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Deneys Reitz in WWI/ Arrival in the trenches. March 26, 2010

Posted by Jenny in military history, World War One.
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Reitz arrived near Bapaume after the road had reached this state

Reitz arrived near Bapaume after the local road reached this state

This is the eighth part of a series that starts here and alternates with other posts.

German East Africa had been a “sideshow” in which men struggled desperately for their lives while the rest of the world knew and cared little about it.  In an interesting symmetry, the men fighting there forgot about the outside world.  Reitz wrote, “We had been in the wilds for so long that we had almost forgotten that there was another war, so remote did things in Europe seem to us.”*  For a man who’d grown up on the dry Free State veld, the dense tangles, the rains, the dark jungles of German East were the opposite of everything familiar.  Years earlier, fighting had meant seeing miles through crystalline air, making out small figures of the enemy etched against the skyline.

But after he’d put in his year in German East (February 1916 to February 1917), he opted not to settle in for a well-deserved rest back home in the Free State.  He would embark for the Western Front.  He said, “With the greatest war in the history of the world going on in Europe, I did not feel that I could return to a quiet village life, so I decided to go overseas.”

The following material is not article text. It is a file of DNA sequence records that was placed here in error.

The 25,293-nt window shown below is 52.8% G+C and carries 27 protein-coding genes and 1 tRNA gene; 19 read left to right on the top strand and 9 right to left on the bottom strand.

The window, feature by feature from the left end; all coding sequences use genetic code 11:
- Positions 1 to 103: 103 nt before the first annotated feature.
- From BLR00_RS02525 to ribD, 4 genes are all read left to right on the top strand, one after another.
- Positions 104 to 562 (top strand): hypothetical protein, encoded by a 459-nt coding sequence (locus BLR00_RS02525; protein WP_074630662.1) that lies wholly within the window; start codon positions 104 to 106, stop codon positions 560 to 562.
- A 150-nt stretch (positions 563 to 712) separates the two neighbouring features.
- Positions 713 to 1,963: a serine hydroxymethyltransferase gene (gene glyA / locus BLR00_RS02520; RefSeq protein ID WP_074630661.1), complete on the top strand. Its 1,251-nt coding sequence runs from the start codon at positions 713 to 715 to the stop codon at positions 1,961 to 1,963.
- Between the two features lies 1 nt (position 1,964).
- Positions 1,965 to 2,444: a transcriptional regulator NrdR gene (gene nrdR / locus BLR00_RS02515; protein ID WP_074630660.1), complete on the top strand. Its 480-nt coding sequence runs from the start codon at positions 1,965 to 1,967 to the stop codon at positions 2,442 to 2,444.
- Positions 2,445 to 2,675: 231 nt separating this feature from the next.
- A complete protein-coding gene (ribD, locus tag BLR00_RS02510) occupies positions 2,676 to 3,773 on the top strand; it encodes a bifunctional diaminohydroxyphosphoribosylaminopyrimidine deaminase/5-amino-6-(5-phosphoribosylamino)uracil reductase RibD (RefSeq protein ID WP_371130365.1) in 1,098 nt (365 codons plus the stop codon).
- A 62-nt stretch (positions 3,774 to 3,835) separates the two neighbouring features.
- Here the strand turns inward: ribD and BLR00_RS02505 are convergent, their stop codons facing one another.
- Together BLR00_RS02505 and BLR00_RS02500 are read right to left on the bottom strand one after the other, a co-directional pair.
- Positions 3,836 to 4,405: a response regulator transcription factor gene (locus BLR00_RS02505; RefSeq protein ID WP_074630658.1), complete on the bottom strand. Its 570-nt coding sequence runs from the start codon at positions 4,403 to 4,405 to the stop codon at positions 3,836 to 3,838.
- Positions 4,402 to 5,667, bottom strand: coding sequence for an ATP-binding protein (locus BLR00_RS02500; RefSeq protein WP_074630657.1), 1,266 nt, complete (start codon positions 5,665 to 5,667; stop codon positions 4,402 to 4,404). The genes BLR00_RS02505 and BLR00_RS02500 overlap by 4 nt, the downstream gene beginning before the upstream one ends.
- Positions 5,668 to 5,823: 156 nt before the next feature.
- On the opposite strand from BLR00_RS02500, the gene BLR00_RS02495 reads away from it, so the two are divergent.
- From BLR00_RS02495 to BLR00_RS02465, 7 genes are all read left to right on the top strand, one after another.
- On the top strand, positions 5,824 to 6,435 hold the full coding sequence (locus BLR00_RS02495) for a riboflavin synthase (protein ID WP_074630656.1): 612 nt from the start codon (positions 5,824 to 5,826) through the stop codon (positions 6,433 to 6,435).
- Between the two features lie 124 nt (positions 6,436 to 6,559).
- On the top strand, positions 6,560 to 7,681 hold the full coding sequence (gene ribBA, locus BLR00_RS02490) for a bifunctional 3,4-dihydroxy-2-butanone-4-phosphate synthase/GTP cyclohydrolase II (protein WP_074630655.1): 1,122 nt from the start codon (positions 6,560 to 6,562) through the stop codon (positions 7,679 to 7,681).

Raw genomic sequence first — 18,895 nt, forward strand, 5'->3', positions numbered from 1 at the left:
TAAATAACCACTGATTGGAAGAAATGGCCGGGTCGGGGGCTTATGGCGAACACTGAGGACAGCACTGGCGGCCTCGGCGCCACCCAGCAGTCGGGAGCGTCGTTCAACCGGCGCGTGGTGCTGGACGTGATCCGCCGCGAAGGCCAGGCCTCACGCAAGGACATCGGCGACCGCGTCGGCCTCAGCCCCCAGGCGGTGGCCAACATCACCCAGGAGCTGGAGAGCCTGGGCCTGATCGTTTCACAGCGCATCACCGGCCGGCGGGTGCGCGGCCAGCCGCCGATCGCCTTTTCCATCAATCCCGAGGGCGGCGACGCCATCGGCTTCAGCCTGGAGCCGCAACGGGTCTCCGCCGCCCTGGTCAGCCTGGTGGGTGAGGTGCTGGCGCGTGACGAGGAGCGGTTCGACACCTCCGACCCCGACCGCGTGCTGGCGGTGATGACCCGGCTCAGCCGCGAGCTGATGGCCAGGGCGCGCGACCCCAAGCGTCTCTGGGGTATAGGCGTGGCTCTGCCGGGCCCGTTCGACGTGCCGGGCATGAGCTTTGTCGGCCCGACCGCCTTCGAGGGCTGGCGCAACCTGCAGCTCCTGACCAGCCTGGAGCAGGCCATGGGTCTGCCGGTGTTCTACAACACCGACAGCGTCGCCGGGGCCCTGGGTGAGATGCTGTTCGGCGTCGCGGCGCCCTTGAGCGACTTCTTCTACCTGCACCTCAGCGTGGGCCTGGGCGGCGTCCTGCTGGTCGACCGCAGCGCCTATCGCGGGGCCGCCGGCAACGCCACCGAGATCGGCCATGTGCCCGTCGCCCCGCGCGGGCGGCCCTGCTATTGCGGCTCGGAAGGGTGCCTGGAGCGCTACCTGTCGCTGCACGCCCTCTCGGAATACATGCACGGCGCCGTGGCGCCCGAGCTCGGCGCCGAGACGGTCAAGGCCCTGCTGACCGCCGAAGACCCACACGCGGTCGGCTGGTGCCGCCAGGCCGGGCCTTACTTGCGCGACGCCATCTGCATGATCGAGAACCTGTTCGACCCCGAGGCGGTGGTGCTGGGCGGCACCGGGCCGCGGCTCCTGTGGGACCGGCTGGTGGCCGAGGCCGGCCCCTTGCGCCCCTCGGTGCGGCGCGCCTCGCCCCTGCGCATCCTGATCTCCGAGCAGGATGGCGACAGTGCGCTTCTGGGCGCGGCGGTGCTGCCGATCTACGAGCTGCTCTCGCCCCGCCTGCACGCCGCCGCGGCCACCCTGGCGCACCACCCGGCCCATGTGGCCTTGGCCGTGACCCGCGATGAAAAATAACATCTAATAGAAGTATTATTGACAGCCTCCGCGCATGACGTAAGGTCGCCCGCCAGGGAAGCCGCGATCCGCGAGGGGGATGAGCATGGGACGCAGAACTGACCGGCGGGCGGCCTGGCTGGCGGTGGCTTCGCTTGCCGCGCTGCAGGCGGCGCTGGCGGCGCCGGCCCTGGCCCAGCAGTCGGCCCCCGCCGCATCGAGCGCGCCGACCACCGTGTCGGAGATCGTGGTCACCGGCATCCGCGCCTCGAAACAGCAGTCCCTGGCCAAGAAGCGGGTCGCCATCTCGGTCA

His plan was to enlist in the British army as a private: “I had lately come to hold the view that it was one’s duty to share the dangers of the greatest crisis in human history with the common run of men.” So he sailed to England, figured he might as well do a bit of sightseeing in London, then after a week went to a recruiting office in Chelsea.  The doctors examined him, told him he had a malarial heart, but passed him for service anyway.

But, as it turned out, his effort to slip anonymously into the ranks was unsuccessful.  Too many people became aware that he’d arrived in the UK, and strings were immediately pulled.  It started with an uncle who thought he should have a place as a lieutenant in the Coldstream Guards; then Jan Smuts arranged that he should report for senior officer’s school at Aldershot with the rank of major.

Typically enough, Reitz made fun of himself.  “I was getting used to rapid promotion.  During the South African War I rose from batman to Chief of Staff in twenty minutes.  During the rebellion I jumped overnight from village lawyer to Commandant of a district, and in East Africa I unexpectedly found myself a colonel.  Now I had graduated from Private to Second Lieutenant, to Major, in the course of a week.”

Everything seemed unfamiliar.  Having grown up on horseback, his first thought was to join the cavalry—but the cavalry were about as useful for trench warfare as sabers against machine guns.  In fact, most British cavalry in those days were engaged in patrolling rebellious Ireland—the Easter Rising had occurred just a year earlier—and he had no interest in playing that role.  Boers and Irish had a long history of mutual sympathy.